Published Apr 25, 2012While Adelaide-based rap group Hilltop Hoods are veterans of the rap scene in their native Australia, with 15 years in the game and several ARIA awards, they're relative newcomers to North America. Their latest album, Drinking from the Sun, is their first album with major label distribution in the U.S. Hilltop MCs Pressure and Suffa took a minute prior to their recent Toronto show to talk about the American market, playing festivals and angry couriers.
You guys have been around in Australia for a long time, but this is the first time you're getting some notice in North America.
Pressure: This is our first time outside of Australia with this album. It's hard to tell what kind of vibe you're getting out of a country until you get there, but I hope so.
I was watching Grimm the other day and one of your songs came on. I was like, "Huh?"
Suffa: Oh man, we were the same with it; we were like, "Oh man!"
Pressure: We did get our first deal in the States with this record, so that's probably helping.
Do you guys have trouble being taken seriously overseas, particularly in the U.S., because you're Australian?
Suffa: [In a fake American accent] "You're from Australia! That's adorable!" I don't think we've experienced it yet, but we're about to go do a bunch of shows in the States, so we'll see what happens. I think that the really urban side of things would never accept us anyway.
Pressure: The accent is too much for some people on the first listen and that really shuts them down.
Suffa: Yeah and we're never going to get to those people anyway, but we've never been really on the urban side of things. We've always been more on the alternative side of hip-hop. Most of the people we're going to be playing to are college kids and shit.
So that makes it less of an issue?
Suffa: It's less of an issue because we're essentially a party band. That translates no matter the accent.
One of the things I've noticed throughout your career is that you really like old soul samples and psychedelia samples and things like that. What's the sample searching process like for you?
Suffa: I don't go to record stores anymore; I dig online. I go to a lot of psychedelic blogs and '70s blogs and shit like that, and if I hear something I like, then I go buy it; I hit EBay or Amazon or Discogs or whatever. I can't be fucked with record stores anymore and where we're from, all the record stores are shut down anyway.
Pressure: Even before they shut down, he'd dug them to death.
Suffa: Yeah, so digging online is sick, but my courier fucking hates me. He came down the other day, literally threw a record at me at said, "I wanna get your Internet cut off," and stormed back up the driveway.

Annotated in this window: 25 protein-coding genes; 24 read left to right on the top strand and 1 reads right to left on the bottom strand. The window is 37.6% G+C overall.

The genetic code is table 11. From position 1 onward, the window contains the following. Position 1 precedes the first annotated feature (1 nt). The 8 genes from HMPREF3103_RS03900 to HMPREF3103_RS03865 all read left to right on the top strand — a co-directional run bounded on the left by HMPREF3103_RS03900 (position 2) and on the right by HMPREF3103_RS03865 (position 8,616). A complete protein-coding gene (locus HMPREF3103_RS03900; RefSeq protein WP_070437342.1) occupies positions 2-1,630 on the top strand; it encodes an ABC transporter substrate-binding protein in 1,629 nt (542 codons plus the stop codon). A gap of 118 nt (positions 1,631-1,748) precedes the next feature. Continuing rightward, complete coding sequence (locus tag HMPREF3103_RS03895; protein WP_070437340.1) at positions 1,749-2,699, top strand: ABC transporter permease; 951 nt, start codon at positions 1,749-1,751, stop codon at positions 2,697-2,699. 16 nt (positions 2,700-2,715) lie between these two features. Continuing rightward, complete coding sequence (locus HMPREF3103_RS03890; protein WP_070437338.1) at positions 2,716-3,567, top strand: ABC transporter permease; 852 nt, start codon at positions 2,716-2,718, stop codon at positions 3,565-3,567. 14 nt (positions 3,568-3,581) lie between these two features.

Are you serious?
Pressure: So what? He hates having business?
Maybe he shouldn't be a courier then?
Suffa: That's what I thought. I wanted to say that to him afterwards, but at the time, I was just so stunned that I didn't say anything.
Pressure: It's like the guys at your local cafeteria throwing your morning coffee at you.
Suffa: "Every fucking morning with the coffee!"
What's the most money you've ever spent for a record online?
Suffa: A record off this album would come close. It was $300 for the break for "Speaking in Tongues," which was a Body and Soul record. Having said that, it was more than we paid for [the rights to] the sample. They gave us the sample for free. That almost never happens. That's the first time it happened, for us.
Pressure: It was a great act of generosity.
There are a lot of cool collaborations on this album. How did you get hooked up with Classified? Is that a Commonwealth thing?
Pressure: He did support for a tour we did in Australia when [2009 album] State of the Art came out, and then we came back here and did a whole tour with him in Canada. We're really good mates with him and his whole crew, so it naturally just led to us asking him to jump on the track.
And Black Thought?
Suffa: That was our manager; he was on our wish list. We really wanted to work with Thought and he made that happen.
You guys do a lot of outdoor festivals. How do you adjust when you have to bring the show indoors?
Pressure: We do mess with it a little; it's good to do a smaller show sometimes. You get to do some slower tracks and some older tracks that they wouldn't like at a festival. That, and you get to play for longer, because it's your show.
Suffa: We have a lot of festivals in Australia.
Australia's a festival culture.
Suffa: We were saying before, we don't know why it's not a festival culture here.
Pressure: Because it snows.
Suffa: Yeah, but it's not like summer doesn't happen.
Pressure: Still, I think it's probably a climate thing.
Read a review of Drinking from the Sun here.